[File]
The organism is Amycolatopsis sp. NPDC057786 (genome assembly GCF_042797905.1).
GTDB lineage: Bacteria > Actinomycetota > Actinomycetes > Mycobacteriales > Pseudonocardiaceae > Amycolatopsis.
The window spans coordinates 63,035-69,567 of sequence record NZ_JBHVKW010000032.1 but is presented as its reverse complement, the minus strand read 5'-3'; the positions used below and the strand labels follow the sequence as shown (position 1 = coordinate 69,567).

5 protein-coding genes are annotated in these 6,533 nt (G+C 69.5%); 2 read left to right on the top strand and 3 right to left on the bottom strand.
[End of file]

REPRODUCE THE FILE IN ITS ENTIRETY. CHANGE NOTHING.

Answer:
The organism is Amycolatopsis sp. NPDC057786 (genome assembly GCF_042797905.1).
GTDB lineage: Bacteria > Actinomycetota > Actinomycetes > Mycobacteriales > Pseudonocardiaceae > Amycolatopsis.
The window spans coordinates 63,035-69,567 of sequence record NZ_JBHVKW010000032.1 but is presented as its reverse complement, the minus strand read 5'-3'; the positions used below and the strand labels follow the sequence as shown (position 1 = coordinate 69,567).

5 protein-coding genes are annotated in these 6,533 nt (G+C 69.5%); 2 read left to right on the top strand and 3 right to left on the bottom strand.